Singing his praises

With the story of a Massachusetts slave, history Prof. T.H. Breen is trying to break down the walls between departments at Northwestern.

Breen, recent recipient of the Harmsworth Professorship in American History at Oxford University, is working with award-winning artists to put together an opera at Northwestern based on his research.

Breen’s historical account of an executed slave — “Arthur, a Negro” — will be adapted into a full-length opera by composer T.J. Anderson, bringing together the history, music, African-American studies and humanities disciplines.

Although Breen will be away from NU next year to teach two American history classes at Oxford, he said he plans to continue contributing to the adaptation. Students and professors from the four departments also will work on the opera while Breen is away.

The opera is expected to premier at NU in two years and will be be performed and produced by the School of Music.

Music Dean Bernard Dobroski said he wanted NU to sponsor and premier the opera to give different departments a chance to work together.

“The idea of cross-campus initiative is something I’ve been dedicated to for a long time,” Dobroski said. “This would be a wonderful legacy to the operatic literature here.”

Dobroski said students will begin reading scenes and learning the orchestration of the opera next year.

Pulitzer Prize-winning poet Yusef Komunyakaa is writing the opera’s libretto based on Breen’s story, which details the life of a slave executed in 1768 for a crime he might not have committed.

“I’ve seen the libretto and it’s fabulous,” Breen said. “It’s a very moving and lyrical poetic piece of writing, as you’d expect a poet to do. It really does have a lyric quality.”

Breen has been closely involved with the adaptation of the story by Komunyakaa and Anderson.

“It’s clear that what will appear on stage is in touch with what I wrote, but it’s also a creative rendering,” he said. “I quickly realized that if I said, ‘It’s got to be exactly historical,’ or ‘It has to be just so,’ that would not be in the spirit of it. But it’s been a fully cooperative process.”

Komunyakaa said that while the libretto is almost complete, he looks forward to working further with Breen and Anderson to shape his initial vision.

“It’s interesting because one creates alone in a given space, but when everything meshes and creates a larger canvas, there’s a certain kind of joy,” he said.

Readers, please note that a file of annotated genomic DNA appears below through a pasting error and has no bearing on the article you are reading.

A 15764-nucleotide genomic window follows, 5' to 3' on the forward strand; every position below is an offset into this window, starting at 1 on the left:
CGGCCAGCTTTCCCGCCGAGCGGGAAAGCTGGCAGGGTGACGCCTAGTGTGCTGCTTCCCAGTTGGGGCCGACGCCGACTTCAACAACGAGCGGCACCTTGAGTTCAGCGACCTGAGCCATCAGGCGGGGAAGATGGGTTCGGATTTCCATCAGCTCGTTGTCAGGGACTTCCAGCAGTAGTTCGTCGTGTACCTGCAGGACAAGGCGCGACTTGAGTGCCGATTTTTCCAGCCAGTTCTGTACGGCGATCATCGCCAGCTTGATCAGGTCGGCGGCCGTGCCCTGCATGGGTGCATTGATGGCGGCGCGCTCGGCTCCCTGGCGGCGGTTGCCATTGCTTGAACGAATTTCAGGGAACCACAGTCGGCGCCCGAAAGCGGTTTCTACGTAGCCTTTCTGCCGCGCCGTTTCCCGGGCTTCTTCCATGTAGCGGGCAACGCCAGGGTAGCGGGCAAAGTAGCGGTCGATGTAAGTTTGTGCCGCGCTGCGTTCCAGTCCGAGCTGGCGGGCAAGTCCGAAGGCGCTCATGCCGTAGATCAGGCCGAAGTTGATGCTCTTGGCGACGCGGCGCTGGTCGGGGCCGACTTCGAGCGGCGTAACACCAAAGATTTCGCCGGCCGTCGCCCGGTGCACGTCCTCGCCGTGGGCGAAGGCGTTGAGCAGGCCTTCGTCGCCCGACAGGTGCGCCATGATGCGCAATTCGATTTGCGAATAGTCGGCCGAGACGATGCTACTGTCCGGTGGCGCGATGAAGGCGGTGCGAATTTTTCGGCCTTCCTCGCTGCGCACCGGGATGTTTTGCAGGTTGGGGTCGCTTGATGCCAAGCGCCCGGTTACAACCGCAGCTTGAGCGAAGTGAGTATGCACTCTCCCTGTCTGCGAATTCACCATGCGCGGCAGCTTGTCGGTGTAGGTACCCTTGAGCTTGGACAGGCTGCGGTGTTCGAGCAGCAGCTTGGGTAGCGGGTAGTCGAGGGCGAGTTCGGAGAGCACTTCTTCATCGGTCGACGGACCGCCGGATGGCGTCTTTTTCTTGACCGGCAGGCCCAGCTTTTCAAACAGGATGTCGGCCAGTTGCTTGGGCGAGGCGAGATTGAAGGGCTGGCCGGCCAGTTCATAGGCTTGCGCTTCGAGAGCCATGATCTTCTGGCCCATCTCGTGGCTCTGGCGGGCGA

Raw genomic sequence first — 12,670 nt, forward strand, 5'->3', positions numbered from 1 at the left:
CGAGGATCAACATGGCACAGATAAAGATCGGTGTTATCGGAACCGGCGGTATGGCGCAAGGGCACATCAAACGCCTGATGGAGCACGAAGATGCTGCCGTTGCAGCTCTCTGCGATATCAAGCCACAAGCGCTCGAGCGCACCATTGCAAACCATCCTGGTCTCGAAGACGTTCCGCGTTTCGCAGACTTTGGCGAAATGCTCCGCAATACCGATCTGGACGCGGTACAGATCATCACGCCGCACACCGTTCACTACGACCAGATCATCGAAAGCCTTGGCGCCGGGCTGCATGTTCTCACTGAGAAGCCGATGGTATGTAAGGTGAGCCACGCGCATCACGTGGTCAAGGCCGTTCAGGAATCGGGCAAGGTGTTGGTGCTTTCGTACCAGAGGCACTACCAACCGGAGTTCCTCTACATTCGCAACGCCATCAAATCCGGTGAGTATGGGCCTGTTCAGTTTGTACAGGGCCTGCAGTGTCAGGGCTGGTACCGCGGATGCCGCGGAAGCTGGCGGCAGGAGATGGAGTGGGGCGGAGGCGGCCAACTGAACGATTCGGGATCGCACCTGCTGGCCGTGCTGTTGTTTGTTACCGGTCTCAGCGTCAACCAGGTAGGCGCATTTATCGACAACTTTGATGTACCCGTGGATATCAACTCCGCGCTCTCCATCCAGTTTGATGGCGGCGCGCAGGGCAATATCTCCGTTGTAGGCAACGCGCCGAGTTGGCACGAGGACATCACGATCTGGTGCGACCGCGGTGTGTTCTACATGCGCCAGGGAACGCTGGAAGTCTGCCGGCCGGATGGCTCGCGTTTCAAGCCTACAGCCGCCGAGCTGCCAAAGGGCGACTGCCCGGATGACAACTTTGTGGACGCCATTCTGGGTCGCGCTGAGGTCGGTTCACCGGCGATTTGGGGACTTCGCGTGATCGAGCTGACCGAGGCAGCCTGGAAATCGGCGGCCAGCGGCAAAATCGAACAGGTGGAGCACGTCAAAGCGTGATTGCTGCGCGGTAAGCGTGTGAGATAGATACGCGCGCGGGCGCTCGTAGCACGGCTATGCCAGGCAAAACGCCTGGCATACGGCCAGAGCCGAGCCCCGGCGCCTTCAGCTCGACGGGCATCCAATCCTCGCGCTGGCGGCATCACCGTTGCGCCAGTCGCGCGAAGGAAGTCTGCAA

PBS adapted another book by Breen for a television documentary in 1998. The story, about the first black settlement in Virginia, was the first segment in the series, “Africans in America.”

Although Breen has been at NU for 30 years, he will not be a stranger to England when he begins his sabbatical there next year. Breen has taught at the University of Cambridge once before and worked as a senior research fellow at Oxford.

“So I know this world (of Oxford) and I like it a lot,” he said. “Teaching undergraduates there is very similar to teaching graduate students here, because they’re so advanced in their field. On the other hand, they don’t have the breadth of American undergraduates.”

Breen said he is also looking forward to interacting with British students, who he said tend to be more open during class discussions.

“They’re used to talking in a way that a lot of American students have to learn in college,” he said. “Most of the British men and women come to college already with very high verbal skills. It’s sometimes really amazing — their ability to write and talk.”

After teaching at Oxford, Breen will serve a visiting professorship at Ben-Gurion University in Israel. He will spend two weeks there discussing his research on early American history.

Breen taught for two years at Yale before coming to NU in 1970. He said the NU history department has helped him greatly to pursue works like “Arthur, a Negro.”

“Northwestern has a capacity to encourage imaginative and productive scholars to pursue their work,” he said. “That means a lot. I received a great deal of support, in terms of sabbatical and research funds that allowed me to reach out, and I would say that my career has only been constrained by my own imagination.”